With Black Friday sales starting as early as 8 p.m. Thursday to kick off a four-day holiday shopping weekend, local retailers saw increased traffic and increased sales, a Lima Mall official said.
“We were really busy from 8 p.m. [Thursday] until 4 a.m. [Friday] and then it slowed down until about 9 or 10 a.m. [Friday] when it picked up back again for the rest of the day,” said Simon Marketing and Business Development Director Melinda Edler.
“We did see a lot of families out early to share the shopping experience this year,” she added.
The Lima Mall opened its doors at 6 p.m. Thanksgiving Day in anticipation of the major retailers opening at 8 p.m. Thanksgiving Day.
J.C. Penney store manager Dean Daugherty characterized Thursday and Friday as “a typical Black Friday” event.
While he could not provide sales figures for the holiday weekend on Monday, he said shoppers voiced their pleasure with the return of the Mickey Mouse-themed snow globes distributed to patrons — a tradition started in 2000 but skipped in 2012 before this year’s return. They were given to anyone entering the store while supplies lasted.
Daugherty said they are a favorite with traditional holiday shoppers.
Sears store manager Mike Fuerst said the weekend’s overall sales were as good as could be expected. “TVs are always hot, and people may be surprised, but actually appliances did very, very well.”
Fuerst said the opening of all the retail outlets in the mall affected initial foot traffic in his store, which was the only store to be open last year at 8 p.m. on Thanksgiving Day.
“The initial crowd may have been a little bit smaller because last year we were the only one in the mall open at 8 [p.m. Thursday] and this year the entire mall was open,” Fuerst said. “There were a lot of people out this year, but not a lot of buyers.”
Fuerst’s evaluation is one shared by other retailers who offered deep discounts to convince American shoppers to spend.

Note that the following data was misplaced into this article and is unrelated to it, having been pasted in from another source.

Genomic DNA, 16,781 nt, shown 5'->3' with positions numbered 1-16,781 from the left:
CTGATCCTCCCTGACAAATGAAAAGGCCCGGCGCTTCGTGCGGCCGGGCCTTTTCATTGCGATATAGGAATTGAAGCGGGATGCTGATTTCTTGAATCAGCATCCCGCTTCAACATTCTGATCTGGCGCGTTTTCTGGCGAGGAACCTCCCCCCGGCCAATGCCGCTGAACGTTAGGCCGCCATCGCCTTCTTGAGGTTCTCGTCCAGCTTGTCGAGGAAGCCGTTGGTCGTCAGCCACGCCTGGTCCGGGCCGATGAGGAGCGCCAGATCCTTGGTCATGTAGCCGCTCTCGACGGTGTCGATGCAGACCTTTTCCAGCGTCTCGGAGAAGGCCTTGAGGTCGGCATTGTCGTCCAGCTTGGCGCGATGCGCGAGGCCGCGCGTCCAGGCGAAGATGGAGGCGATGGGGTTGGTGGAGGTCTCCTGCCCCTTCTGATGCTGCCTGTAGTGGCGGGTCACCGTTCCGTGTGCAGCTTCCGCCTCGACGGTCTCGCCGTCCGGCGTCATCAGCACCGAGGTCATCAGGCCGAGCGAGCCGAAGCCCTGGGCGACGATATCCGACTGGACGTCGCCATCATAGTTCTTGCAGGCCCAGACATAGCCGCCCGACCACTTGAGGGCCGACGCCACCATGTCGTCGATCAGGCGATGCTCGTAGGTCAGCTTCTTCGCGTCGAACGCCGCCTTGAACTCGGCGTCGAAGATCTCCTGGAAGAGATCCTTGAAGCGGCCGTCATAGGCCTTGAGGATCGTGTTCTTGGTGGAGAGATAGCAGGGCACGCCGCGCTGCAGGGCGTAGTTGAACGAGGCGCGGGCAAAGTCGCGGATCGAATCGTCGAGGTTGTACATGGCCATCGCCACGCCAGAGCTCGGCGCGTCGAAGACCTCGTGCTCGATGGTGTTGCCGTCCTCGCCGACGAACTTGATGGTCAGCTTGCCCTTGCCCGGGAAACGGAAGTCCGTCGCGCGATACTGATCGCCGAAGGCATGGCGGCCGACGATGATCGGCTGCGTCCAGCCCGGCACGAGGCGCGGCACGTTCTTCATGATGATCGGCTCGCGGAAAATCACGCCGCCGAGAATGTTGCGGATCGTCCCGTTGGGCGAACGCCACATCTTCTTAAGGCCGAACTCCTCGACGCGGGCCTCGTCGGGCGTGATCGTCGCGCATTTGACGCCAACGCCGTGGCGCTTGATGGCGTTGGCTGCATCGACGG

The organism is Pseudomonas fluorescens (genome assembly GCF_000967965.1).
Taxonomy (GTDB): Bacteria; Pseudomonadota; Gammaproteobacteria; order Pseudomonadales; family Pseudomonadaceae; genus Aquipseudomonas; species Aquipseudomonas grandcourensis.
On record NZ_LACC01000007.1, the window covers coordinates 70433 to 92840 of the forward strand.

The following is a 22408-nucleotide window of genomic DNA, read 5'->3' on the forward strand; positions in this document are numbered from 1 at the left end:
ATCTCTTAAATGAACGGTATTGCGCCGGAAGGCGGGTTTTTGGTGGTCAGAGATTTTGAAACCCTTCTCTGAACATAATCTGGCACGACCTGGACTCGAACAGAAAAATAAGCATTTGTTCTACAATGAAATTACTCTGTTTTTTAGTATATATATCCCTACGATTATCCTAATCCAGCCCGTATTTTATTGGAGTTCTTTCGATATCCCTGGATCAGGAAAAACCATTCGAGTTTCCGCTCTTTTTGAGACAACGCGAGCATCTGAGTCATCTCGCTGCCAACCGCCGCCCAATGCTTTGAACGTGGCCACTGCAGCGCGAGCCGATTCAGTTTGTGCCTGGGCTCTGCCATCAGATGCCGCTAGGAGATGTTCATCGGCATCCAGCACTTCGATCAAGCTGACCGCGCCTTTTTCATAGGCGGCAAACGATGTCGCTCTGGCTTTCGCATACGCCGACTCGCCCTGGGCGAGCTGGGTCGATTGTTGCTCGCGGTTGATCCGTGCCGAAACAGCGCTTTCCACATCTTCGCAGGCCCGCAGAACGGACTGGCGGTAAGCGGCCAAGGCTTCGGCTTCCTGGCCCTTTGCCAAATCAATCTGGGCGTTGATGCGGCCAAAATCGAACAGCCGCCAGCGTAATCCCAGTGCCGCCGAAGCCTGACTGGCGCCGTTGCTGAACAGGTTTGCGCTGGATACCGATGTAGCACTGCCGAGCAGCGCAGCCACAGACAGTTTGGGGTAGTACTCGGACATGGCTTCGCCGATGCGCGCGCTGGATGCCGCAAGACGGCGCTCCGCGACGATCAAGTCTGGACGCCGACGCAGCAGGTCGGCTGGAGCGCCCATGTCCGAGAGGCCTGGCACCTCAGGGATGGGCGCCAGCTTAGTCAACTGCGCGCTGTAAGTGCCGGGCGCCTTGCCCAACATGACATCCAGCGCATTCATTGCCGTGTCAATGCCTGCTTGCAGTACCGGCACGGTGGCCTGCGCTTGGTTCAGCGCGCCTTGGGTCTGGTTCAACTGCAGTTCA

“The economy spoke loud and clear over the past few days,” said Belus Capital Advisers CEO and chief equities strategist Brian Sozzi. “We are going to see an increase in markdowns.”
According to The Associated Press, a record 141 million people were expected to shop in stores and online over the four-day period that ended Sunday, up from last year’s 137 million, according to the results of a survey of nearly 4,500 shoppers conducted for The National Retail Federation.
But total spending was expected to fall for the first time since the trade group began tracking it in 2006, according to the survey that was released Sunday afternoon. During the four days, spending fell an estimated 2.9 percent to $57.4 billion.
Shoppers, on average, were expected to spend $407.02 billion during the four days, down 3.9 percent from last year. That would be the first decline since the 2009 holiday shopping season when the economy was just coming out of the recession.
The survey underscores the challenges stores have faced since the recession began in late 2007. Retailers had to offer deeper discounts to get people to shop during the downturn, but Americans still expect those “70 percent off” signs now during the recovery.
And stores may have only exacerbated that expectation this year. By offering bargains earlier in the season, it seems they’ve created a vicious cycle in which they’ll need to constantly offer bigger sales. Shoppers who took advantage of “holiday” deals before Thanksgiving may have deal fatigue and are cautious about buying anything else unless it’s heavily discounted.
The National Retail Federation President and CEO Matthew Shay said that the survey results only represent one weekend in what is typically the biggest shopping period of the year. The combined months of November and December can account for up to 40 percent of retailers’ revenue.
Overall, Shay said the trade group still expects sales for the combined two months to increase 3.9 percent to $602.1 billion. That’s higher than the 3.5 percent pace in the previous year.
But to achieve that growth, retailers will likely have to offer big sales events. In a stronger economy, people who shopped early would continue to do so throughout the season. But analysts say that’s not likely to be the case in this still tough economic climate.
“It’s pretty clear that in the current environment, customers expect promotions,” Shay said. “Absent promotions, they’re not really spending.”